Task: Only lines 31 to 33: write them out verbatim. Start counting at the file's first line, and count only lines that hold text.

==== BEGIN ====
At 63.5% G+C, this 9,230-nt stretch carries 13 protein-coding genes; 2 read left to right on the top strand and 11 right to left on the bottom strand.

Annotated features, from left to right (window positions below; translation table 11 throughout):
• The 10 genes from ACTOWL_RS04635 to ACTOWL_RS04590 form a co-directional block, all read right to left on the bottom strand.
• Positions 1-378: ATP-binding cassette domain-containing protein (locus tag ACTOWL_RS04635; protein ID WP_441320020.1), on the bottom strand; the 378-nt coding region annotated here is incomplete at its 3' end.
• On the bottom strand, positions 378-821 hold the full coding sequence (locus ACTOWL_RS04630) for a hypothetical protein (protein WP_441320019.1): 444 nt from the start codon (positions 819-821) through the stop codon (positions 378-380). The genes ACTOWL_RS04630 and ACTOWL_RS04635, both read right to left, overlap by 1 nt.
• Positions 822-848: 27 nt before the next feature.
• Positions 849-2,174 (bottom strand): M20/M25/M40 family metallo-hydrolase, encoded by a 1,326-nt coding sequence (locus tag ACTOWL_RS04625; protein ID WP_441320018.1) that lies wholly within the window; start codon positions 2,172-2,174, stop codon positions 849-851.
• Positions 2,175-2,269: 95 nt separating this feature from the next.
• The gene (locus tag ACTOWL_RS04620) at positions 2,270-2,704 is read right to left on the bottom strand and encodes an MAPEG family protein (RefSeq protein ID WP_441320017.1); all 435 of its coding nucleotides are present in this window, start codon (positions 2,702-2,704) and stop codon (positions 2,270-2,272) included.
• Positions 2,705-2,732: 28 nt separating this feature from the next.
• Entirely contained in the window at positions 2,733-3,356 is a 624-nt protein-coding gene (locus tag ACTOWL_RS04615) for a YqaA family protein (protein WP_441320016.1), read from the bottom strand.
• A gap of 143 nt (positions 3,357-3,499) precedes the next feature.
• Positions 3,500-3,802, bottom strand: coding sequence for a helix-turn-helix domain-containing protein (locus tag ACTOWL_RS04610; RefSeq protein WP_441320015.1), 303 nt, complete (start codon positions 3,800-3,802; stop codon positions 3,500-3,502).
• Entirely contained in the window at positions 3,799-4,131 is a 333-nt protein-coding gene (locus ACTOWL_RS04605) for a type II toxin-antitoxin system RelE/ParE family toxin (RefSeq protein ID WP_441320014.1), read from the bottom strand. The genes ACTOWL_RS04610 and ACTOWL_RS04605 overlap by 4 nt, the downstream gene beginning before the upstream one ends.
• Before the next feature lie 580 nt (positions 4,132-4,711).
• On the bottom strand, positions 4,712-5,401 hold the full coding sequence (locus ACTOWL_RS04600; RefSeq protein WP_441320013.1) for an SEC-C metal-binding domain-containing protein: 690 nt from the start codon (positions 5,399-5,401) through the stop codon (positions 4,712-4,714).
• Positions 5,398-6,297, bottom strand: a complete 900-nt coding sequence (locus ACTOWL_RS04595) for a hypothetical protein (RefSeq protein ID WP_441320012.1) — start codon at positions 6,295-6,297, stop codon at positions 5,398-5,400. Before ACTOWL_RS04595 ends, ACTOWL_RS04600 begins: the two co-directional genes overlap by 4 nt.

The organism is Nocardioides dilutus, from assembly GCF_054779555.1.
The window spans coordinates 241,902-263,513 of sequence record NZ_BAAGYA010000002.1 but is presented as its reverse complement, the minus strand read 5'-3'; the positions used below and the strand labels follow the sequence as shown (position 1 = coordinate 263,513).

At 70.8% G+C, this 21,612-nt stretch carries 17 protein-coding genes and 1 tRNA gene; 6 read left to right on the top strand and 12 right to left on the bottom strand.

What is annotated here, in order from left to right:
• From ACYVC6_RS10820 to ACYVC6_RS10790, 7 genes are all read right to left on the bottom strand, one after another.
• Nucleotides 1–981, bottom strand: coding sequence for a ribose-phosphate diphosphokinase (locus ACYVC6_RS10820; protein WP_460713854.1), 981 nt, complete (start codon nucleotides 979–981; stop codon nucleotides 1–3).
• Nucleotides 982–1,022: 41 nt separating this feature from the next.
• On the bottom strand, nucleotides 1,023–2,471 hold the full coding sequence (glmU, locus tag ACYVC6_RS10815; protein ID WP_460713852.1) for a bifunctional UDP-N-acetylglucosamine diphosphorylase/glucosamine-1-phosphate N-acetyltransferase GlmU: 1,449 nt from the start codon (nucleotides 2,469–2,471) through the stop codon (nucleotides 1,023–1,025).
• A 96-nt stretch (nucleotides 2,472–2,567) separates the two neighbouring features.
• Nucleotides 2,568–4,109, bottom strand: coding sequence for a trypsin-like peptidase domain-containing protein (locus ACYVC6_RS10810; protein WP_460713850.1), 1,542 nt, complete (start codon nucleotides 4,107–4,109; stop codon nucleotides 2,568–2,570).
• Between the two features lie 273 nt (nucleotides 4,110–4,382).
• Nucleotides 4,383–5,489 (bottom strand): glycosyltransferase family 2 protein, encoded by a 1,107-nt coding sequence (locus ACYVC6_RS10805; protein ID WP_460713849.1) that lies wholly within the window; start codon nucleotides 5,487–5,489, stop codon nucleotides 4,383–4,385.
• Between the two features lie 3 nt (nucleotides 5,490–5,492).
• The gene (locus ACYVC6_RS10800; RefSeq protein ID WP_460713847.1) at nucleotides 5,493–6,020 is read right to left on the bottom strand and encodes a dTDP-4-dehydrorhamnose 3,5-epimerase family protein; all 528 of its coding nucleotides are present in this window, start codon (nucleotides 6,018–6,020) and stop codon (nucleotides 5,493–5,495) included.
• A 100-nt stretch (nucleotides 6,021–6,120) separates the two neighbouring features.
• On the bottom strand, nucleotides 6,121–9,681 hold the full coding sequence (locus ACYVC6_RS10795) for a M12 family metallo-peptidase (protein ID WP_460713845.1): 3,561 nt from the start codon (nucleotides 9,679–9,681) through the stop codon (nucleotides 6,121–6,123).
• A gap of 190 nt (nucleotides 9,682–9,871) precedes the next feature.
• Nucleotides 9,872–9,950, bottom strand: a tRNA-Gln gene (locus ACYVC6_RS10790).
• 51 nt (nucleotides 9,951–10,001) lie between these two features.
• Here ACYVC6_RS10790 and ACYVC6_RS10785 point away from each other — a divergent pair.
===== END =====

• The gene (locus ACYVC6_RS10800; RefSeq protein ID WP_460713847.1) at nucleotides 5,493–6,020 is read right to left on the bottom strand and encodes a dTDP-4-dehydrorhamnose 3,5-epimerase family protein; all 528 of its coding nucleotides are present in this window, start codon (nucleotides 6,018–6,020) and stop codon (nucleotides 5,493–5,495) included.
• A 100-nt stretch (nucleotides 6,021–6,120) separates the two neighbouring features.
• On the bottom strand, nucleotides 6,121–9,681 hold the full coding sequence (locus ACYVC6_RS10795) for a M12 family metallo-peptidase (protein ID WP_460713845.1): 3,561 nt from the start codon (nucleotides 9,679–9,681) through the stop codon (nucleotides 6,121–6,123).